Building a snake cube puzzle
So I figured this would be a good puzzle to figure out how to make. The cubes are held together by a string that is stretched through holes along the length of the "snake".
I then cut 2 cm cubes from it with my small table saw sled, using a stop attached with a clamp. I set that stop by measuring to the blade with calipers.
I started with the straight-thru pieces. These are the pieces that have cubes attached at opposite ends. I just laid my pieces on top of the puzzle I already had to figure out how many and which colour I needed, though I reversed light and dark on mine.
If you want to make your own, having an 1:1 image of an unwound cube is very useful. If you make yours with 2cm cubes, print this PDF of the image at left with "fit to page" turned off to print the image at 1:1 scale.
I clamped a piece of wood with a square notch cut near the end to the table. This helps me position each piece as I drill it.
I could just drill the holes much bigger. On the snake cube I was given, this is what they did, which is why pieces at the corners really like to slide out of alignment (image at right)
Instead of oversized holes, I decided to drill two shallow holes in the middle of the faces, then a diagonal hole to join them up. I didn't want to rely on a diagonal hole alone because it's hard to line that hole up precisely and the sharp edge of the hole might damage the string.
I did have the foresight to put a chamfer on the long edges of the sticks before I cut it into cubes so the long-grain edges were already pre-chamfered.
I wanted to put some varnish on the cubes, so I took it all apart again, and dabbed varnish on with a paper towel. I didn't want to use a brush because brushing always causes a lot of varnish to get into holes. Spraying would solve that, but I don't like to spray indoors and it's winter outside.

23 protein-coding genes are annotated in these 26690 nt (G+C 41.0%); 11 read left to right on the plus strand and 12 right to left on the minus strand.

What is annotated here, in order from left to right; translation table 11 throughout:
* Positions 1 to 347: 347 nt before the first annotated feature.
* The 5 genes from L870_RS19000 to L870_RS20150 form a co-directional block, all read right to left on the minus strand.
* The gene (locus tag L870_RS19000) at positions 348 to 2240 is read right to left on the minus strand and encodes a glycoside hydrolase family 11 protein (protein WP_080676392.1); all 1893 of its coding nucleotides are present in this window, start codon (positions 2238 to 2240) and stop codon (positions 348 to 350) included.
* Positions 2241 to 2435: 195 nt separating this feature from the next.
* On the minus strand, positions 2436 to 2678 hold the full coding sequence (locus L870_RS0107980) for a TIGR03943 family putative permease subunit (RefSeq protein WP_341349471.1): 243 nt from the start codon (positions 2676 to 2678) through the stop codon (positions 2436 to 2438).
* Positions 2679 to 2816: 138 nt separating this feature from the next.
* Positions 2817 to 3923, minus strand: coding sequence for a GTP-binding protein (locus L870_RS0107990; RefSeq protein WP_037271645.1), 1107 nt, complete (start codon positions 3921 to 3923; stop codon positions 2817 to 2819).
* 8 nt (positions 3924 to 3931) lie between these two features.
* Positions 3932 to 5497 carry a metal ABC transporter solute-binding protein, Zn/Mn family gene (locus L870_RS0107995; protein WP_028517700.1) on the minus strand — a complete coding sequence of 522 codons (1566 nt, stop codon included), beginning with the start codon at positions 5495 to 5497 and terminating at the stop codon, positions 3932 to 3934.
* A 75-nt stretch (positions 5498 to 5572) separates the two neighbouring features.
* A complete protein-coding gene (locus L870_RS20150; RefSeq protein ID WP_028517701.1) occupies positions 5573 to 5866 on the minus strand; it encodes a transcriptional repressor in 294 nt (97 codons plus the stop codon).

If I was doing it again, I'd varnish the cubes before drilling. Better yet, I'd varnish the square sticks before cutting cubes out of them so that I'd only have to varnish the end-grain faces.
So I split one of the cubes in two so I could put it on after stringing everything up.
But even with the extra cube, I had to make sure the string was in moderately tight along the whole snake. With the string going around so many corners, there's too much friction to just pull it tight from one end. So I pulled it tight a few cubes at a time, sliding the cubes to the tight part of the string, and working my way from one end to the other.
...then cut them nearly flush with the bandsaw and cut them flush with a chisel
The snake cube I was given also has plugs in the end, though you can also see the string jammed in next to the plug. So I imagine they just pulled the string tight, then jammed some glue and a plug in the ends and cut it flush.
It feels much more precise than the one I was given. But with the holes fairly small, it's much harder to twist some rotations where the corner scrapes against other parts of the cube. So if I was making it again, I think I'd make the holes a little bit larger to give it a bit more slop.
How to solve the snake cube puzzle:
I was pleased to see your post about the snake cube. Your readers may be intersted to know that the 3x3 puzzle has thousands of possible forms, based on the hamiltonian path that fills the space. The exhaustive analysis of the problem space and list of all solutions has been done at least three times that I know of, apparently the 2nd and 3rd guys didn't spend a lot of time googling before they re-solved the problem.
I have a set of the plastic Cubra puzzles described here:
Not sure if they are still sold. The green one at the link above is SUPER SUPER easy, I think because the multiple three-in-a-row sections significantly constrain the number of ways you can fold the thing up. Red is harder. I think purple is probably the hardest.
This page is a good exhaustive description of the graph theory and all the possible solutions:
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